As the global food crisis worsens, the aid agency Oxfam has warned that the replacement of traditional fuels with biofuels has dragged more than 30 million people into poverty.

Oxfam has re-iterated what many people have been saying for a while that so-called “green policies” in developed countries are contributing to the world’s soaring food prices, which hit the poor hardest.

Also the aid agency is arguing that biofuels will do nothing to combat climate change. Because of this its report urges the EU to scrap a target of making 10% of all transport run on renewable resources by 2020. Oxfam actually estimates the EU’s target could multiply carbon emissions 70-fold by 2020 by changing the use of land.

The report’s author, Oxfam’s biofuel policy adviser Rob Bailey, criticised rich countries for using subsidies and tax breaks to encourage the use of food crops for alternative sources of energy like ethanol. “If the fuel value for a crop exceeds its food value, then it will be used for fuel instead. Rich countries… are making climate change worse, not better, they are stealing crops and land away from food production, and they are destroying millions of livelihoods in the process.”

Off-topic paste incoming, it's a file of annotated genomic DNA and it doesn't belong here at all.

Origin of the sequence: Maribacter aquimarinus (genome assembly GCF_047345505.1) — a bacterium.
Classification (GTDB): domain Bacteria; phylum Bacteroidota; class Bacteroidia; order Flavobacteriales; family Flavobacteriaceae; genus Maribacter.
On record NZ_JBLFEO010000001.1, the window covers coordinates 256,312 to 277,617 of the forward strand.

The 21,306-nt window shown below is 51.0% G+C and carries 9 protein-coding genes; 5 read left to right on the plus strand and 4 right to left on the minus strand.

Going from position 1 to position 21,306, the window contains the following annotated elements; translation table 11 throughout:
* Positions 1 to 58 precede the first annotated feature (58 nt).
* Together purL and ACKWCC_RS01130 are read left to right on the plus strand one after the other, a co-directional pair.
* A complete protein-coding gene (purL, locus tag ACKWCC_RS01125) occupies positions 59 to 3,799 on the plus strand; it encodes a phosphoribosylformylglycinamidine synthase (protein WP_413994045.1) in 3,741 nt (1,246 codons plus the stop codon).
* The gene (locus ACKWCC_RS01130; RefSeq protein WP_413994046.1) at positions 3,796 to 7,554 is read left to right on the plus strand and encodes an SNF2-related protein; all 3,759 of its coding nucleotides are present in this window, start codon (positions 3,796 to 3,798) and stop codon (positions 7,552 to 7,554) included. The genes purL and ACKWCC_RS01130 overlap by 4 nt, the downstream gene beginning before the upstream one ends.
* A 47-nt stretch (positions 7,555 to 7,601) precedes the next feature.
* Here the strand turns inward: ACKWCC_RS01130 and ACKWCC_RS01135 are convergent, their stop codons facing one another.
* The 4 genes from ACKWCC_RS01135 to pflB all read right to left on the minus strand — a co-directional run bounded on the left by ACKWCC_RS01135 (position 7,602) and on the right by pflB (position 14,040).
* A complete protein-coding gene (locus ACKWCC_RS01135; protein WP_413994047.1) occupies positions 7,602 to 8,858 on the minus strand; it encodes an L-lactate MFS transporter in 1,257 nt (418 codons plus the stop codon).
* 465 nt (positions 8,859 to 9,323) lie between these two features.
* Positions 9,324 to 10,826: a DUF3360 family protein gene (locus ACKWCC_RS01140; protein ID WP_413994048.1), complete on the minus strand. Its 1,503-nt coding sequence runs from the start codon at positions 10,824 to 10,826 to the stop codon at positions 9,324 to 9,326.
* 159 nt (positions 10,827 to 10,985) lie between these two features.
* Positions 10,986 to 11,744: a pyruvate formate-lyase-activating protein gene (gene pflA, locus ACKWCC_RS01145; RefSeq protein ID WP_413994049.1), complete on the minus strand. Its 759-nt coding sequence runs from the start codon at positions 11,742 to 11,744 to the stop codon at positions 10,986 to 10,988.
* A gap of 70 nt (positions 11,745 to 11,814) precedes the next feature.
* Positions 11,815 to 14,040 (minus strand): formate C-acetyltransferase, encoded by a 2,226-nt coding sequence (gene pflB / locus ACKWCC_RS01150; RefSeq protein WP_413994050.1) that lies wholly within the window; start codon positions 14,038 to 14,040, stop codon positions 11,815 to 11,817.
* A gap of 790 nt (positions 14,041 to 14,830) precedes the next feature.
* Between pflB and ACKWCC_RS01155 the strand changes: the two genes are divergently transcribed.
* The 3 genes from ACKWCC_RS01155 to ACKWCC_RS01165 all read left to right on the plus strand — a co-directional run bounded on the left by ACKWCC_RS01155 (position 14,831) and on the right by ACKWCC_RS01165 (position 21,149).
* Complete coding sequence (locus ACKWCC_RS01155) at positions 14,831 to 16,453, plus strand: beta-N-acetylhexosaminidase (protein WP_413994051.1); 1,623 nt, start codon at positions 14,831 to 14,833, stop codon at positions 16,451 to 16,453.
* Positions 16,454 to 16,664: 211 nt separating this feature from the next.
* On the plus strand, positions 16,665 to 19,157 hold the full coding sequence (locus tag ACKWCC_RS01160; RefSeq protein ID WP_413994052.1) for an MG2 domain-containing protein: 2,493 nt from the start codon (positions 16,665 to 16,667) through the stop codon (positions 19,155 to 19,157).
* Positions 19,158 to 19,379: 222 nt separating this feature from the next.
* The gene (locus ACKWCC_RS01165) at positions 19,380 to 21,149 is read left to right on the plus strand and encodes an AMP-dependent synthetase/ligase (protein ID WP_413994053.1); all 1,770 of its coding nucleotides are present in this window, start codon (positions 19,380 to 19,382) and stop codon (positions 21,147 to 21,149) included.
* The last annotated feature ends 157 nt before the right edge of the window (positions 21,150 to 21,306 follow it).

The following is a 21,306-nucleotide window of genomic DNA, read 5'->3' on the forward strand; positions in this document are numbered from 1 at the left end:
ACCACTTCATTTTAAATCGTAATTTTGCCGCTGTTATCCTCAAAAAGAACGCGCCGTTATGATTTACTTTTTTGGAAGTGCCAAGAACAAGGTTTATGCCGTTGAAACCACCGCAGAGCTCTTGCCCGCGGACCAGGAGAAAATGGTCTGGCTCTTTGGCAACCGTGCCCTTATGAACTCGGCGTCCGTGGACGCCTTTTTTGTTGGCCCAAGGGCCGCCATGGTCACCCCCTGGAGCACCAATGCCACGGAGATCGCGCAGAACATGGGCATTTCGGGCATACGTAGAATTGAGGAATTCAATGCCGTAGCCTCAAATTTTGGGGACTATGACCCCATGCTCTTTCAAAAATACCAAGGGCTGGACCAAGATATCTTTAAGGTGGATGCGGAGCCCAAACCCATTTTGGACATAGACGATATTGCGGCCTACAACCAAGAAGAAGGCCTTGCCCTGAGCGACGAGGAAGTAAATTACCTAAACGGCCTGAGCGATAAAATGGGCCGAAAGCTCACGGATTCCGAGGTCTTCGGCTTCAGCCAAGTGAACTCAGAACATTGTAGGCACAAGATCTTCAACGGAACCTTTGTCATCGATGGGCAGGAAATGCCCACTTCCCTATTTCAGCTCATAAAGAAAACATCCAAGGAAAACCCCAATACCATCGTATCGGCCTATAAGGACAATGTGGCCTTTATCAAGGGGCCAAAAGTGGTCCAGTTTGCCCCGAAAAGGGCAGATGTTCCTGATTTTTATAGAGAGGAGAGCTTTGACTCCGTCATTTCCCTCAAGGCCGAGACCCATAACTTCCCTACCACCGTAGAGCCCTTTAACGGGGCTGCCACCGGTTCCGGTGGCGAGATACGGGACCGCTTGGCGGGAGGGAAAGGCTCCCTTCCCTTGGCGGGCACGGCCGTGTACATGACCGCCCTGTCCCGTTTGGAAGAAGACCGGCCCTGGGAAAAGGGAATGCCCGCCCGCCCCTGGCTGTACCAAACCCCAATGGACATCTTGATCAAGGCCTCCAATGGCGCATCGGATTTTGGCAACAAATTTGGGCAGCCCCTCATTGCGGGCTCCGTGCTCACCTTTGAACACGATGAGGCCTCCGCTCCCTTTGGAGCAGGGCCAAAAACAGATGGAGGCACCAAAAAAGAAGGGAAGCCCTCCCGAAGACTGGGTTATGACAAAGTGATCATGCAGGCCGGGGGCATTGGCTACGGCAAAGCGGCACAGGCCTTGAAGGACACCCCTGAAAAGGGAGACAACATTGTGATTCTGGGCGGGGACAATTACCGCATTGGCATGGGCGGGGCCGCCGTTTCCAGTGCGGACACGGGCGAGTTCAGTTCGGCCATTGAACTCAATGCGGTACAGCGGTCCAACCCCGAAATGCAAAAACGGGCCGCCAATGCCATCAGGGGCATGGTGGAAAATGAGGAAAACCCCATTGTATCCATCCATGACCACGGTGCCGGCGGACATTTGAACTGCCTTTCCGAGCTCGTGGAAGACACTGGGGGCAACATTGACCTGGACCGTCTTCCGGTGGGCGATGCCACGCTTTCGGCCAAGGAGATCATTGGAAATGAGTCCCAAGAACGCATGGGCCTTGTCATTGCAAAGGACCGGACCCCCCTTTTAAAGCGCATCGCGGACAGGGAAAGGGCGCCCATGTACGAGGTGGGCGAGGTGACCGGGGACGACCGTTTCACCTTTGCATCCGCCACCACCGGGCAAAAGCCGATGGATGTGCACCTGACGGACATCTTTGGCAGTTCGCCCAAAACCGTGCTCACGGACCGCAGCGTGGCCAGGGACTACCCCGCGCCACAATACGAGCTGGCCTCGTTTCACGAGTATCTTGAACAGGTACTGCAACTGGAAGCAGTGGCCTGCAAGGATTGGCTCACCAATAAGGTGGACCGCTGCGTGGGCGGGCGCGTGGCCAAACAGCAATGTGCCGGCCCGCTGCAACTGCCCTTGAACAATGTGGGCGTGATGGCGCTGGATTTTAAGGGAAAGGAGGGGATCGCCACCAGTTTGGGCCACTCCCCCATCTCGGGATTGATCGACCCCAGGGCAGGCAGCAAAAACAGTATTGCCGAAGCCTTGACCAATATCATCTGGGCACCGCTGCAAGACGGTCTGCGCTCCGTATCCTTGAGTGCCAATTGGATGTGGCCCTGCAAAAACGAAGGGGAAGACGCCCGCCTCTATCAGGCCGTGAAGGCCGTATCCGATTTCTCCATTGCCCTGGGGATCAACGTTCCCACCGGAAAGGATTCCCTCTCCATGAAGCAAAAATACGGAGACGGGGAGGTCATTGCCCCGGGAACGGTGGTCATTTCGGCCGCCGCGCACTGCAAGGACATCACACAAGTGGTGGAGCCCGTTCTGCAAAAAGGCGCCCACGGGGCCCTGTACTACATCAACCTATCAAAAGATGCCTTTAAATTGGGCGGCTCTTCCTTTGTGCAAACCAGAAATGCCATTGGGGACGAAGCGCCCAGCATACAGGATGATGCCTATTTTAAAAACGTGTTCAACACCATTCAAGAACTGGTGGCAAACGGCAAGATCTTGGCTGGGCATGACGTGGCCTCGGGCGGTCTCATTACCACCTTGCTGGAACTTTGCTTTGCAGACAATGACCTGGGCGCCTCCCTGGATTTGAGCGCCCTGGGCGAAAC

But will the politicians listen to Oxfam? I doubt it…

One Comment

  • Yes, it doesn’t make sense to grow food to make fuel, especially if it takes more energy to make the product than what energy you get out of it. Fuel from scraps makes sense however, but there is currently no infrastructure to support such a thing. Small companies like Solazyme are looking into making a product that can serve as a fuel AND a food.
    Do we really want to force 30 million into starvation just so we can have a cheaper fill-up at the gas station?

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